Almond Macarons with Chocolate-Raspberry Ganache
These delicate cookies are crisp on the outside, slightly chewy inside. They are worthy of any celebration, be it a birthday dinner or end-of-summer afternoon tea with an old friend. Enjoy!
Makes about 16 cookies
3 ounces whole almonds or 3/4 cup almond flour
1 cup confectioners’ sugar
2 large egg whites
1/4 teaspoon salt
1/4 cup granulated sugar
1/2 teaspoon pure vanilla extract
Chocolate-Raspberry Ganache (recipe follows)
Put the oven racks in the upper and lower thirds of the oven and preheat to 325 degrees. Line 2 baking sheets with silicon baking mats or parchment paper.
Put the almonds and confectioners’ sugar in a food processor and pulse until finely ground.
Put the egg whites and salt in a bowl and beat with an electric mixer at medium-high speed until soft peaks form. With the mixer on medium, gradually add the granulated sugar and vanilla. Increase the mixer speed to high and beat until stiff, glossy peaks form.
In 2 batches, gently fold the almond mixture into the egg whites until just combined.
Use a pastry bag with a large tip to drop quarter-sized rounds about 1 inch apart onto the prepared pans. Alternatively, use a small (1 1/2-2-teaspoon) scoop to measure out small mounds and place about 2 inches apart on the pans. If necessary, smooth the tops with a wet fingertip. Let the macarons sit at room temperature for 20-30 minutes before baking.
Bake at 325 degrees, switching and turning the pans halfway through, for 10-15 minutes or until the macarons are puffed and tops appear dry.
Cool the macarons in the pan for 10 minutes before transfering to a rack to cool completely. Spread ganache on half of the cookies, top with the remaining halves to make little sandwiches and gently press together.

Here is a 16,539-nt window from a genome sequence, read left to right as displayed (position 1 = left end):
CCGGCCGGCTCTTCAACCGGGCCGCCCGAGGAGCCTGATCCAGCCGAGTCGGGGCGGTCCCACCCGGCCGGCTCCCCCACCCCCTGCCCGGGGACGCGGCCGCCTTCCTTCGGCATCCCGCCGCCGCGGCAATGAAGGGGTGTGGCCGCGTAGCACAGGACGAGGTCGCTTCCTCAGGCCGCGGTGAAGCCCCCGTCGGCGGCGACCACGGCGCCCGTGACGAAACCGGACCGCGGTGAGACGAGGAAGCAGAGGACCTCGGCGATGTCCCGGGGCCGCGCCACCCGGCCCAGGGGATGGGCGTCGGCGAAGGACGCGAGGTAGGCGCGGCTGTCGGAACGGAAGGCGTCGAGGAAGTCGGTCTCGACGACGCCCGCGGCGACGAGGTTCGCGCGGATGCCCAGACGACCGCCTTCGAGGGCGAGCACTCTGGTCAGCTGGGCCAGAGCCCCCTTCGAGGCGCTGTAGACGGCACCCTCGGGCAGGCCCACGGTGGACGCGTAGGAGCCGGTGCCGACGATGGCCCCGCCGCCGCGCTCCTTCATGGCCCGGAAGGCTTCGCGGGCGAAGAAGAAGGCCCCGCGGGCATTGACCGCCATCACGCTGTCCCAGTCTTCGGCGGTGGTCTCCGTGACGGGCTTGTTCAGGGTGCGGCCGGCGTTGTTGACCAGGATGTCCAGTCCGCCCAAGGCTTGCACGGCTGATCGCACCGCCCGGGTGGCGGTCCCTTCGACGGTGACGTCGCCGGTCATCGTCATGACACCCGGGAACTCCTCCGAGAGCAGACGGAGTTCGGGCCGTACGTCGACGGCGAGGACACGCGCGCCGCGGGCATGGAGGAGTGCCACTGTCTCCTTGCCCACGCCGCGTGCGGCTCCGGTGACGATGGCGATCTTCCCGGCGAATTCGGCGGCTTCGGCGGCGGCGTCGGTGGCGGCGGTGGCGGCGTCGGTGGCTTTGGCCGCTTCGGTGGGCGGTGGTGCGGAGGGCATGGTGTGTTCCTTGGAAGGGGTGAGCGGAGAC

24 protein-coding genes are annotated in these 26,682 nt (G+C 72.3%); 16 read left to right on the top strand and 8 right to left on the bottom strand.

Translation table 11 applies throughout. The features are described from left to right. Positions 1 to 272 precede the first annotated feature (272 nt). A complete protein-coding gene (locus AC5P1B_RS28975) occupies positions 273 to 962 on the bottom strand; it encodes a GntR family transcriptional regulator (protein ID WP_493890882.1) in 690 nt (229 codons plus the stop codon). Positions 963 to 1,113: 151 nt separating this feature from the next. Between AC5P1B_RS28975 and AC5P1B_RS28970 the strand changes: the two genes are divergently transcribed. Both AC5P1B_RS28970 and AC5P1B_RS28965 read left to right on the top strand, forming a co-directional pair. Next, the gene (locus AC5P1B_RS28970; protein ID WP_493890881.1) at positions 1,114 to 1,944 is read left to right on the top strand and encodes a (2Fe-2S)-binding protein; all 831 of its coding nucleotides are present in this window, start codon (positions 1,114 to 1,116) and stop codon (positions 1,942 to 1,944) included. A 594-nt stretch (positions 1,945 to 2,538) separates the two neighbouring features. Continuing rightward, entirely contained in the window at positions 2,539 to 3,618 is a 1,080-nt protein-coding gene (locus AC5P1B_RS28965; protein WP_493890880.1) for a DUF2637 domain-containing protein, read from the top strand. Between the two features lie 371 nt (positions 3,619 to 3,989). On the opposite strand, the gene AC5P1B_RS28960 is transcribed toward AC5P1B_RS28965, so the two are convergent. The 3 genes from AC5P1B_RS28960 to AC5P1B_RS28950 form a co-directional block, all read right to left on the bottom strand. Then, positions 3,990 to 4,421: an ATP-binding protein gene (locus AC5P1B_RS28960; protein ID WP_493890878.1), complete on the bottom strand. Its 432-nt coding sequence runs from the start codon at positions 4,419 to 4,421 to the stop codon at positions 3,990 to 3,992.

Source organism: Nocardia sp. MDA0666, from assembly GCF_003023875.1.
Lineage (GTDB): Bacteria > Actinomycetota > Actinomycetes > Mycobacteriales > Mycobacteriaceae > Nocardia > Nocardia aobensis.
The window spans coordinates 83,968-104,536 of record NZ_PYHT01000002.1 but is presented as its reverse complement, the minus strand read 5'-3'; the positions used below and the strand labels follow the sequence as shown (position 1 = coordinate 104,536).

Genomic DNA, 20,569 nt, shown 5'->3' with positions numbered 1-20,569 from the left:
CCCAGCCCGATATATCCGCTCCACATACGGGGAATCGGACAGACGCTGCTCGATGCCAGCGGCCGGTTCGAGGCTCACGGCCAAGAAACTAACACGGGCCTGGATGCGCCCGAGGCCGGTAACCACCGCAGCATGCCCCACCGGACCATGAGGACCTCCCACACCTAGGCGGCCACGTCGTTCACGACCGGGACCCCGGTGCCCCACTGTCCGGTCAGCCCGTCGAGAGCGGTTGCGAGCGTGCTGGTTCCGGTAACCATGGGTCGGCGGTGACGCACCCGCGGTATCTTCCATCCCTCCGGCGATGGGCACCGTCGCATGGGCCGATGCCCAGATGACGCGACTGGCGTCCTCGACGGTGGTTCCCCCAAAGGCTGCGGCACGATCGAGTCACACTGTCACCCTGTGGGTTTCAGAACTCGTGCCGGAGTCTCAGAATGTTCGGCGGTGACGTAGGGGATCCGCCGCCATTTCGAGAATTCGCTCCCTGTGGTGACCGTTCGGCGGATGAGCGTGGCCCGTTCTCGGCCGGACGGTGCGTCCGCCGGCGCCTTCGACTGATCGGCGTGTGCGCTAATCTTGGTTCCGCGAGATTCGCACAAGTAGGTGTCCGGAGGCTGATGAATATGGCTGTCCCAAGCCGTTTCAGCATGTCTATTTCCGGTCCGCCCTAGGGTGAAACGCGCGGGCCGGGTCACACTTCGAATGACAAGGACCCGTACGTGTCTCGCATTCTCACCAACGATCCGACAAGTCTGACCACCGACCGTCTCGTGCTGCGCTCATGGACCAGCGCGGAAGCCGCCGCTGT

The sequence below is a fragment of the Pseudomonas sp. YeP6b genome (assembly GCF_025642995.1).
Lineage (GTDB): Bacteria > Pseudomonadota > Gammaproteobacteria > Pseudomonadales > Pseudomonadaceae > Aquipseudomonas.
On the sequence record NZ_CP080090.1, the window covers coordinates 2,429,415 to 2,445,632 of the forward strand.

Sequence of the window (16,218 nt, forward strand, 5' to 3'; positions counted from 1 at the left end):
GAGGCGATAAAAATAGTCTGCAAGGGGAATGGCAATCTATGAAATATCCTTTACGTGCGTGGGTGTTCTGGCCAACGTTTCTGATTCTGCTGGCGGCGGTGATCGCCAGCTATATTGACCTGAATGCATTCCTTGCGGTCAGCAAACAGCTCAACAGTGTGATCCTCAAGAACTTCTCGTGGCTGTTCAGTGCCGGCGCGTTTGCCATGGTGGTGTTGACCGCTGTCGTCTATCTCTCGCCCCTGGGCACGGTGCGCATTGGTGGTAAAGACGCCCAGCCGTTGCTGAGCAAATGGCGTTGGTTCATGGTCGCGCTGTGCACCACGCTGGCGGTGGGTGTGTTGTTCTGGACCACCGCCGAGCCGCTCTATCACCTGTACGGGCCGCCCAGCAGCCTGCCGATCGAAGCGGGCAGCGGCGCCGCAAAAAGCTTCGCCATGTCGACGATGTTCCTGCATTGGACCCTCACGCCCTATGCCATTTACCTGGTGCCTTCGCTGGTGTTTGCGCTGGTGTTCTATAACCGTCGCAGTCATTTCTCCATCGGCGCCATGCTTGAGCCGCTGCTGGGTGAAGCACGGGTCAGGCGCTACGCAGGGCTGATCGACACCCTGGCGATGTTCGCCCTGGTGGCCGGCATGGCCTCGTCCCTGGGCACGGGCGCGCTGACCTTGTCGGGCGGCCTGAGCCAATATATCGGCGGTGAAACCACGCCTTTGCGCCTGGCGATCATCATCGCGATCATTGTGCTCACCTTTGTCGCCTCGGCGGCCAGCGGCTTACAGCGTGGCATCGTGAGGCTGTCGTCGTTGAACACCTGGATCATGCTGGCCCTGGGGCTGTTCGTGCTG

If you are not going to eat all the cookies the day you make them, store extras before filling in an air-tight container in the refrigerator for 2-3 days.
For a razzle-dazzle presentation, tint the macarons pink with gel food coloring. Or use blueberry jam or orange marmalade and Grand Marnier in the ganache and tint the cookies blue or orange. Alternatively, you can fill the cookies with lemon, orange or lime curd, buttercream or jam and tint them to match. The possibilities are endless.
2 tablespoons heavy cream
2 tablespoons seedless raspberry jam
1 teaspoon Framboise
About 2 ounces bittersweet chocolate, chopped
About 2 ounces milk chocolate, chopped
While the macarons bake, combine the cream, jam, Framboise and salt in a small heavy saucepan. Add the chocolate and heat on low until the chocolate just starts to melt. Remove from the heat, let sit for a few minutes and then whisk until the chocolate is smooth and completely melted.
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Three Years Ago – Artichoke Leaves with Shrimp
Four Years Ago – Spicy Grilled Chicken
Five Years Ago – Corn & Tomato Salad
Six Years Ago – Summer RollsOr Click Here! for a complete list of and links to all the recipes on this blog!